This photo taken on Dec 2, 2016, shows members of the Dawoodi Bohra community in the Bhendi Bazaar area of Mumbai, which is being redeveloped under the Cluster Development Act 2009 by the Saifee Burhani Upliftment Trust. (AFP)
MUMBAI, April 23, (AFP): Farida Kachwala is vacating her family’s cramped home of eighty years, one of thousands receiving modern apartments through a project that hopes to transform Mumbai’s historic Bhendi Bazaar from a dilapidated ghetto into a slick Singapore-like enclave.
Six hundred million dollars is being spent to demolish hundreds of rundown low-rise buildings in the dirty colonial-era market and replace them with shiny skyscrapers that will house 20,000 Dawoodi Bohras, a sect of Shia Muslims, who have made the area their home for decades.
“We have many problems here. It’s smelly because there’s sewage and garbage everywhere and the wooden stairs are really steep and dangerous. I’m so happy that we’re moving,” says Kachwala.
The rehousing project aims to replace the decrepit structures and maze-like narrow streets, where hawkers sell everything from sunglasses to sweets as goats meander docilely, with gleaming towers and polished shopping arcades.
It is also hoped the scheme will help cleanse the neighbourhood of its underworld image. Dawood Ibrahim, who carried out the 1993 Bombay bomb blasts, lived in Bhendi Bazaar during the 1980s and Bollywood films often portray the area as a gangster hangout.
In India it is common for tenants to stall development projects by refusing to move, or for homeowners to hold out for more cash, but this project is unique in that it is being driven by residents’ faith as much as their desire for 21st century amenities.
Bohras, whose women wear colourful ridas akin to hijabs while men sport gold and white caps, are a Shia Islamic sect who follow a religious leader they call his holiness. They originally arrived in western India from Yemen in the 11th century.
Bohras often seek guidance from his holiness on many matters ranging from marriage to naming a child. The redevelopment was the brainchild of late leader Syedna Burhanuddin, who died aged 101 in 2014, a key reason why residents support it.
“Our families took his holiness Syedna’s advice and supported the project so we hope it will be good for everyone involved,” says Juzer Morbiwala at a transit home where he is being housed until his new apartment is ready.
Some 250 decrepit three and four-storey buildings known as chawls — originally built for single male labourers in the 1800s and where residents often share toilets — are being razed and replaced with 17 high-rise towers across 16.5 acres.
Three thousand two hundred families will receive new homes free of charge. Each will be a minimum of 350 square feet in size with private bathrooms and separate sleeping and living spaces.
Injured stalked by disability: The day after Nepal was struck by a devastating earthquake, Samrat Basnet opened his doors to the wounded as hospitals overwhelmed with thousands of victims had to send away those without life-threatening injuries.
Two years on Basnet is still caring for a handful of the 22,000 Nepalis injured in the disaster, many left with preventable disabilities after slipping through the cracks of a woeful healthcare system.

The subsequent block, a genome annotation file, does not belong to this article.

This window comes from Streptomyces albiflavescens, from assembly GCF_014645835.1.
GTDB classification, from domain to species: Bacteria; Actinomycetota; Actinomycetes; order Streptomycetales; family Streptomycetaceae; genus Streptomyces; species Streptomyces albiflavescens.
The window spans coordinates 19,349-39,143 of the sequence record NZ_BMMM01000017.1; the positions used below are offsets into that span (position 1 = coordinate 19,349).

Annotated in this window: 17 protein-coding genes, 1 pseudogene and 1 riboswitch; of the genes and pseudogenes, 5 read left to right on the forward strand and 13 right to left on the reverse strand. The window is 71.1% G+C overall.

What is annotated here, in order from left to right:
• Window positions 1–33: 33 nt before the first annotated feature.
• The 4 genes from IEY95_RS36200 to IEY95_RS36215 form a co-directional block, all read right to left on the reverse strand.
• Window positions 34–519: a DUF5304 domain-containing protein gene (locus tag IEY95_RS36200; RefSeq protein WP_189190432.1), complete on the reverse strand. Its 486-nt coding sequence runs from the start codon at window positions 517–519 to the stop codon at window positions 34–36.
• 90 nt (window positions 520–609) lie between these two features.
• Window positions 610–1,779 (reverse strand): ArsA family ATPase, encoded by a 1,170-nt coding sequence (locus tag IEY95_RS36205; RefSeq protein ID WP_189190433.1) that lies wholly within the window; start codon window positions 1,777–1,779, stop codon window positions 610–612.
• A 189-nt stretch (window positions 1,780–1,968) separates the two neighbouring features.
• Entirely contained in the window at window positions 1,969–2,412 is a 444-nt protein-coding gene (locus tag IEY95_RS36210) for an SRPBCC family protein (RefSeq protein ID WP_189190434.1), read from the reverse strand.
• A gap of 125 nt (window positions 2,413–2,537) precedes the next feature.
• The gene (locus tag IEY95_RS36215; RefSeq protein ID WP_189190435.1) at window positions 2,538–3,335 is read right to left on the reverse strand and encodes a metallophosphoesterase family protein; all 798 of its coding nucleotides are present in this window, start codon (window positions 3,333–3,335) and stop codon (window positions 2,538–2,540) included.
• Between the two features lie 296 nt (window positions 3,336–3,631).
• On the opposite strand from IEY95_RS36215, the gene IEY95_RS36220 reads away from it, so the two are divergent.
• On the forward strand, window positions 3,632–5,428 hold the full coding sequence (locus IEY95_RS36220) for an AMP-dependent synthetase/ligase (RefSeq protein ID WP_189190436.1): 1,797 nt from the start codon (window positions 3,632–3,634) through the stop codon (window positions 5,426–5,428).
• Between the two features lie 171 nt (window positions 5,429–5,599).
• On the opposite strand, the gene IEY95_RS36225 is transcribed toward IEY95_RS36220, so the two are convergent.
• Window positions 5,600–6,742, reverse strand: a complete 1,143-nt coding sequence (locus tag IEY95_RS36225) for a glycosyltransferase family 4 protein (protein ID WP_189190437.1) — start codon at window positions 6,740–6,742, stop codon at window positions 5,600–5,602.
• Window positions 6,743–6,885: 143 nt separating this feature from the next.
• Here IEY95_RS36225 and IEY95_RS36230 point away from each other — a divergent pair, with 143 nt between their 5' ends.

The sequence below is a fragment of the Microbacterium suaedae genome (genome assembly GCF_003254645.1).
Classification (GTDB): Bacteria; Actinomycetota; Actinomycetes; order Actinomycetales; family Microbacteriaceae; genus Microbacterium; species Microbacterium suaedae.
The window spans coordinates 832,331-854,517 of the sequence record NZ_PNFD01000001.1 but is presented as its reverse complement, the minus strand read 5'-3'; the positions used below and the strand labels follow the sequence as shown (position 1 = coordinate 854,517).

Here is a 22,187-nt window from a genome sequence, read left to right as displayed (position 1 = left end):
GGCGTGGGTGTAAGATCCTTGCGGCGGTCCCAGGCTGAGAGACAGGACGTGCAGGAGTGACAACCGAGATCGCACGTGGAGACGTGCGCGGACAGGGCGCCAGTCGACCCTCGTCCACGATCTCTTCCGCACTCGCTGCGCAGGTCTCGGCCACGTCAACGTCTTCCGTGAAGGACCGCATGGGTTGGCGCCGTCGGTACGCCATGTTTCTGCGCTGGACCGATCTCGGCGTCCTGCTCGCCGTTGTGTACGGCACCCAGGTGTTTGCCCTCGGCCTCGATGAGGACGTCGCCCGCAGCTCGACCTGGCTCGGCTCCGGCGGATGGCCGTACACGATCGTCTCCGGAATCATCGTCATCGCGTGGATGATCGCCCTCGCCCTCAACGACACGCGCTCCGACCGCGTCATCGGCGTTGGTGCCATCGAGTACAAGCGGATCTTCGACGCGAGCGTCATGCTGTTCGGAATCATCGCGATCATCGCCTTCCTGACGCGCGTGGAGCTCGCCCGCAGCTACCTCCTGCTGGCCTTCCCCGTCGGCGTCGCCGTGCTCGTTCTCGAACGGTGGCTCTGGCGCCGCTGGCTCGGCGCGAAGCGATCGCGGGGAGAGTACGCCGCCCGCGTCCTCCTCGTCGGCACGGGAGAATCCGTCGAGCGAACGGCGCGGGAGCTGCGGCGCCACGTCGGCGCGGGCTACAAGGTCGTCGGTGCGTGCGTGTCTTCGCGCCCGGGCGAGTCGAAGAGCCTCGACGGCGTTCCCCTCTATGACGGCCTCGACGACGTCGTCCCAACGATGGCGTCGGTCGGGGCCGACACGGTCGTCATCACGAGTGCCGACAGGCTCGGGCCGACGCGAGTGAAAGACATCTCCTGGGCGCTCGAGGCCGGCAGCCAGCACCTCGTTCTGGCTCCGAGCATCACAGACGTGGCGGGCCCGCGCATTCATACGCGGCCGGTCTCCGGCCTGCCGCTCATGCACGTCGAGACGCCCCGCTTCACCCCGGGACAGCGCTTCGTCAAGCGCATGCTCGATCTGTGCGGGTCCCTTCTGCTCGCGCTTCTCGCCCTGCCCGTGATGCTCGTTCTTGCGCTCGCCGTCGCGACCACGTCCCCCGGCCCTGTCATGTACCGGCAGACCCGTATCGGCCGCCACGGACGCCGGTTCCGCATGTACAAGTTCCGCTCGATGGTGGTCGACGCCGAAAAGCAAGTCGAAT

With just seven health workers for every 10,000 people, Nepal was grossly ill-equipped when the massive 7.8-magnitude earthquake struck on April 25, 2015, levelling whole villages and killing 9,000.
Small, impromptu clinics like Basnet’s picked up the slack. As patients were discharged from hospitals to clear beds, Basnet tended to their injuries on mattresses in his cramped office in Kathmandu.
But the hospital engineer never imagined he would still be their carer two years on.
“There are hundreds of times I thought I could have stopped this, I could have gone back to my normal life,” he said.
“But when I see these patients, I cannot do that.”
After the earthquake, a seemingly endless stream of injured poured into Kathmandu needing treatment.
Once patched up, the hospitals sent the injured away. Many had nowhere to go or were sent back to damaged homes where they could not receive necessary follow up care.
Afghans call for resignations: Afghanistan on Sunday observed a national day of mourning after at least 100 soldiers were killed or wounded in a Taleban attack on a military base, prompting angry calls for ministers and army chiefs to resign.
The exact toll from Friday’s assault in the northern province of Balkh remains unclear, with some local officials putting the number of dead as high as 130.
The assault, the deadliest-ever by the Taleban on a military base, underscores their growing strength more than 15 years after they were ousted from power.
Flags flew at half-mast throughout the country and special prayers were said for the dead.
The defence ministry gave a figure of at least 100 soldiers killed or wounded. It ignored media calls for a complete breakdown of casualties following the five-hour attack near the provincial capital of Mazar-i-Sharif.
But local officials including, Mohammad Ibrahim Khairandish the head of the provincial council, put the death toll as high as 130 and said about 60 were wounded.
Ten gunmen dressed in soldiers’ uniforms and armed with suicide vests entered the base in army trucks and opened fire at unarmed troops at close range in the base’s mosque and dining hall.
Ordinary Afghans vented their anger at the government for its inability to counter a series of brazen Taleban assaults, including a raid on the country’s largest military hospital in Kabul in March that left dozens dead.
“Mothers lost their sons, sisters lost their brothers and wives lost their husbands.
What is the government doing to prevent such atrocities, only condemning? I am so tired, I can’t do anything but to cry,” a user called Zabiullah posted on Facebook.